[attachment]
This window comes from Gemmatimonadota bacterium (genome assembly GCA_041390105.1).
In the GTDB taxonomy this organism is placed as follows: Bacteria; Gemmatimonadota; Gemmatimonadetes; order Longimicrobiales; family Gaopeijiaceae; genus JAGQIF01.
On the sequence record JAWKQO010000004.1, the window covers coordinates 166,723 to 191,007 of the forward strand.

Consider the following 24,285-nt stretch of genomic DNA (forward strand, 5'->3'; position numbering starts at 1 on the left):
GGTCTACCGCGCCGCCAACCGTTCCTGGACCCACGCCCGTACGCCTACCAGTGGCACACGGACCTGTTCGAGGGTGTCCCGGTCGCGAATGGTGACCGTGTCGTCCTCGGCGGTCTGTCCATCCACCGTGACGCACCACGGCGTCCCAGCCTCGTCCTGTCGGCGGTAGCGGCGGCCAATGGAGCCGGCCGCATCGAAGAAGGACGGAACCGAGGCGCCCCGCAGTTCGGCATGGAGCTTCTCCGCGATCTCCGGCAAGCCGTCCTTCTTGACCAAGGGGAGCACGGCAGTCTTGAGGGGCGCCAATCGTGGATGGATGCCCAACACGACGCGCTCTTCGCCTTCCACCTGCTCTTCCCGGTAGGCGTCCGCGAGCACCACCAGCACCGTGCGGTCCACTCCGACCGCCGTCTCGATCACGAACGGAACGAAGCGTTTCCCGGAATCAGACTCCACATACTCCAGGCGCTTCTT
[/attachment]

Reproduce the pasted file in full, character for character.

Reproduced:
This window comes from Gemmatimonadota bacterium (genome assembly GCA_041390105.1).
In the GTDB taxonomy this organism is placed as follows: Bacteria; Gemmatimonadota; Gemmatimonadetes; order Longimicrobiales; family Gaopeijiaceae; genus JAGQIF01.
On the sequence record JAWKQO010000004.1, the window covers coordinates 166,723 to 191,007 of the forward strand.

Consider the following 24,285-nt stretch of genomic DNA (forward strand, 5'->3'; position numbering starts at 1 on the left):
GGTCTACCGCGCCGCCAACCGTTCCTGGACCCACGCCCGTACGCCTACCAGTGGCACACGGACCTGTTCGAGGGTGTCCCGGTCGCGAATGGTGACCGTGTCGTCCTCGGCGGTCTGTCCATCCACCGTGACGCACCACGGCGTCCCAGCCTCGTCCTGTCGGCGGTAGCGGCGGCCAATGGAGCCGGCCGCATCGAAGAAGGACGGAACCGAGGCGCCCCGCAGTTCGGCATGGAGCTTCTCCGCGATCTCCGGCAAGCCGTCCTTCTTGACCAAGGGGAGCACGGCAGTCTTGAGGGGCGCCAATCGTGGATGGATGCCCAACACGACGCGCTCTTCGCCTTCCACCTGCTCTTCCCGGTAGGCGTCCGCGAGCACCACCAGCACCGTGCGGTCCACTCCGACCGCCGTCTCGATCACGAACGGAACGAAGCGTTTCCCGGAATCAGACTCCACATACTCCAGGCGCTTCTT